Now that I am out of that highly critical tertiary setting and in this weird ‘in between’ stage, I feel I’m able to make a very different type of work. I have started to make more multimedia works, simply to enjoy the process of making and honing in on skills I haven’t utilised in a while.
What was the catalyst for Project Make?
In terms of joining Project Make, Demelza and I had chatted about how some education systems and schooling often lack knowledge, resources and empathy in how to understand their minority students. As a result a lot of these students, at times, feel discouraged by these spaces and systems. I think through Demelza’s experiences as a teacher and my experience as one of those students we had a similar goal in wanting to shift this. Through Project Make, my passion lies in creating spaces where minority groups and people of colour can exist and engage with well thought out, accessible and inclusive resources that allow them to feel proud of their efforts.
Your project library is under development but you have 4 free courses currently on offer (including isolation art) – How can students get involved, and what should they expect from the project?
We have tried to cater to lots of different types of makers with varying experience levels and equipment. The self portrait project which I wrote engages with ideas surrounding identity and urges the maker to think critically and visualise their experiences. I wanted to write this project to help makers/ students who have struggled to articulate their feelings/ tensions/ perceptions of their own identities.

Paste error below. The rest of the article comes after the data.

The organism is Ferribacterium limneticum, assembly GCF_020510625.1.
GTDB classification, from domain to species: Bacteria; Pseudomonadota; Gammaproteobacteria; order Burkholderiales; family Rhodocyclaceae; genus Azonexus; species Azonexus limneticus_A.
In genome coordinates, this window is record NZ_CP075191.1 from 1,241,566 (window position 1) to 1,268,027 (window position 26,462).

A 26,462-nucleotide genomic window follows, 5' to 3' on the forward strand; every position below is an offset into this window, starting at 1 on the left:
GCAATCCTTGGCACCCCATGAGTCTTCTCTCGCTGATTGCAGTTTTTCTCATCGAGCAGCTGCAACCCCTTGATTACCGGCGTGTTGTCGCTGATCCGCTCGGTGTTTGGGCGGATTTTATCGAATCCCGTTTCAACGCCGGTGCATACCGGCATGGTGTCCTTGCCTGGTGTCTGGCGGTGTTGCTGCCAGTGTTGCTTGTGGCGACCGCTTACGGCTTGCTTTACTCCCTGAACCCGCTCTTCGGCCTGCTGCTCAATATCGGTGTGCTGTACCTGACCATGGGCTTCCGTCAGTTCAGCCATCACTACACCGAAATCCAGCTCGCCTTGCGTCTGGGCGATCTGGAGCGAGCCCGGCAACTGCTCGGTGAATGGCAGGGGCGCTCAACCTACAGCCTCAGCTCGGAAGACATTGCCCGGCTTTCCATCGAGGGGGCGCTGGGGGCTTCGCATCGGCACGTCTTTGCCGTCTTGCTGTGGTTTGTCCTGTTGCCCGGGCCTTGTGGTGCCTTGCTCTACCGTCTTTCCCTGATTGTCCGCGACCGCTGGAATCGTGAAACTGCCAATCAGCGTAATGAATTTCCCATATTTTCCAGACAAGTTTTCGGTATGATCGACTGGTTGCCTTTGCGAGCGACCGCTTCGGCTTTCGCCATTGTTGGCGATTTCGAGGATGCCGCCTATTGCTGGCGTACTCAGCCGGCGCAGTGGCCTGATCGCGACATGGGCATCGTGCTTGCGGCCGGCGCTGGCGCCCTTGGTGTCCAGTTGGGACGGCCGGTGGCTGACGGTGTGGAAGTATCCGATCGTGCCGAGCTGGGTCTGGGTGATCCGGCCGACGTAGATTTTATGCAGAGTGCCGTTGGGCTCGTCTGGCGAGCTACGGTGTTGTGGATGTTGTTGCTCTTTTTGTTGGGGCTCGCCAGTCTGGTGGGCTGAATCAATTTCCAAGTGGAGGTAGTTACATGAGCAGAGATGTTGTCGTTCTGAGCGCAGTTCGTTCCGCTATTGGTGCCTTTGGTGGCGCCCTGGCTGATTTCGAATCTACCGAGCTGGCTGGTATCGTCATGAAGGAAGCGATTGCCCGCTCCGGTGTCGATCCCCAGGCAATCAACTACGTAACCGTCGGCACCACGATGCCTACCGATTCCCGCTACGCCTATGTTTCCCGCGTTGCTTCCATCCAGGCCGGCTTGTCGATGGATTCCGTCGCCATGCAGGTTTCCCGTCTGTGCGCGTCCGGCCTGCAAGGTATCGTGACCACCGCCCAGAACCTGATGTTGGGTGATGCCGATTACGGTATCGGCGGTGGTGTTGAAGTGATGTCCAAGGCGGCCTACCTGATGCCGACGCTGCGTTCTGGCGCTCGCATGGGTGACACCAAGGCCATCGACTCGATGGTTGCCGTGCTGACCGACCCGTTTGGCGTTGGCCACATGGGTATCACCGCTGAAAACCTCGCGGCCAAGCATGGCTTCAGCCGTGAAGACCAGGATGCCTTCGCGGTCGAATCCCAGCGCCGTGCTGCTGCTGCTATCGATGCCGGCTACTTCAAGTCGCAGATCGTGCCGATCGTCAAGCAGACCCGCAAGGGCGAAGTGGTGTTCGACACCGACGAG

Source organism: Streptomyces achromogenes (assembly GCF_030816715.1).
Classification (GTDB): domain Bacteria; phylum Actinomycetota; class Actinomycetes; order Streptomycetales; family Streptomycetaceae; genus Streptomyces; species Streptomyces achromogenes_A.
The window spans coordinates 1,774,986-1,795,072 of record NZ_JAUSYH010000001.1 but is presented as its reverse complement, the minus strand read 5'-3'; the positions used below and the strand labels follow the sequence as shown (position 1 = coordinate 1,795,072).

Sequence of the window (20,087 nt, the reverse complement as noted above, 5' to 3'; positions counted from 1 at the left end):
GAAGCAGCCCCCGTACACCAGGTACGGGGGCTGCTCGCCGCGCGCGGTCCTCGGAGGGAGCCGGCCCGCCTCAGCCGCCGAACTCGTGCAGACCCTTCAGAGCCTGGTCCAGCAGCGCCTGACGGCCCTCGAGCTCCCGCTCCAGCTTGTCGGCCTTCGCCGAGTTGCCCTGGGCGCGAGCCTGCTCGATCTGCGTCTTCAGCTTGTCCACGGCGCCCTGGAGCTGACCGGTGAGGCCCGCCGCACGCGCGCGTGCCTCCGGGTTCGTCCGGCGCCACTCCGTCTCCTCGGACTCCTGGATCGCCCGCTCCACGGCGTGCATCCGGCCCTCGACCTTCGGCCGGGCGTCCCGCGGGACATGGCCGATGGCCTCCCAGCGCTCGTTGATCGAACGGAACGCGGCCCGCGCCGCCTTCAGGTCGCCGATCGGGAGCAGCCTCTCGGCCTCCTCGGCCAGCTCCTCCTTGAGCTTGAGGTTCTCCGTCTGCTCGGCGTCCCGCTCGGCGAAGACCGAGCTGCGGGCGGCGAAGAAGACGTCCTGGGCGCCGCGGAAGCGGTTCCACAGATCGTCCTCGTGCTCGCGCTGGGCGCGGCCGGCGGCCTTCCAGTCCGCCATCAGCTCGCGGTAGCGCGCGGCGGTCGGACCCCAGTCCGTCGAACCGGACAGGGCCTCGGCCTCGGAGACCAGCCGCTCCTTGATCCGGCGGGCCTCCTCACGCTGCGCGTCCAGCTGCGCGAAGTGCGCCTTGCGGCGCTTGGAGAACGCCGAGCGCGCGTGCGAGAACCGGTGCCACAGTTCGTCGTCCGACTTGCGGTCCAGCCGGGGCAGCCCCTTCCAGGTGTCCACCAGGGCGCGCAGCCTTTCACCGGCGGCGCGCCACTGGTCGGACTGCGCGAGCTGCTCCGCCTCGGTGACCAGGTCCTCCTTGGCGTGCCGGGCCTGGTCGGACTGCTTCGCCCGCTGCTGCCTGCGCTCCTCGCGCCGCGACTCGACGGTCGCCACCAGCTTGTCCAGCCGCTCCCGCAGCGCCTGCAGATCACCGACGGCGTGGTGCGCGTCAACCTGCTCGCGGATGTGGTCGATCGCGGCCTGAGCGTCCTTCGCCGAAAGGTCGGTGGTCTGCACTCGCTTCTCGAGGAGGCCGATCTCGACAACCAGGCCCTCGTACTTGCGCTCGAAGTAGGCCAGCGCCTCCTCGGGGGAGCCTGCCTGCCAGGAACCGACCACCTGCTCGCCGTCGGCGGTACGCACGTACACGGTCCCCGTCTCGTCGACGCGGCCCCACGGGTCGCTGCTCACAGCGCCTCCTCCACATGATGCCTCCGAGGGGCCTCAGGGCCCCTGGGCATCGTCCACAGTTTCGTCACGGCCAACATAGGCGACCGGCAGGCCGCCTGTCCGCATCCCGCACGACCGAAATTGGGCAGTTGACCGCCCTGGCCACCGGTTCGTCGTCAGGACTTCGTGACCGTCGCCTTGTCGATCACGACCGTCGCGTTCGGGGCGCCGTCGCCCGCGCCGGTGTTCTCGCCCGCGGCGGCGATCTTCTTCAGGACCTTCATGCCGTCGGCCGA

And for teachers who may want to collaborate on the development or delivery of a project how can they participate?
Email email@example.com – let’s cook up something cool!
Can you share an example of design/making having a profoundly positive impact on a student/ you as a student?
Without sounding like the teachers pet – it was one concept I learnt from Demelza which was idea generation and regeneration. Taking one thing and painting it, then photographing it, then projecting it, then photographing it again, then putting through a shredder, then piecing it back together. As a fairly A to B type person, this kind of thinking helped me think less linear and relish in all the scribbly mistakes.
What do you see as the benefit of incorporating tactile or analogue practices into digital learning opportunities?
If anything, I think at this time when we are all locked down at home due to COVID-19, digital learning is super relevant. By incorporating tactility to these digital experiences we can see past the excessive screen time and think of it as an absolutely necessary tool to ground us and help us cope.
Which factors do you think will be most significant in shaping Design education in Aotearoa in the next 5 years?
What are your hopes for the future of Project Make?
I hope that Project Make brings together more like minded people to collaborate and we can continue learning from each other and making cool stuff.
This is the second instalment in this series (read our previous Project Make feature with Demelza Round)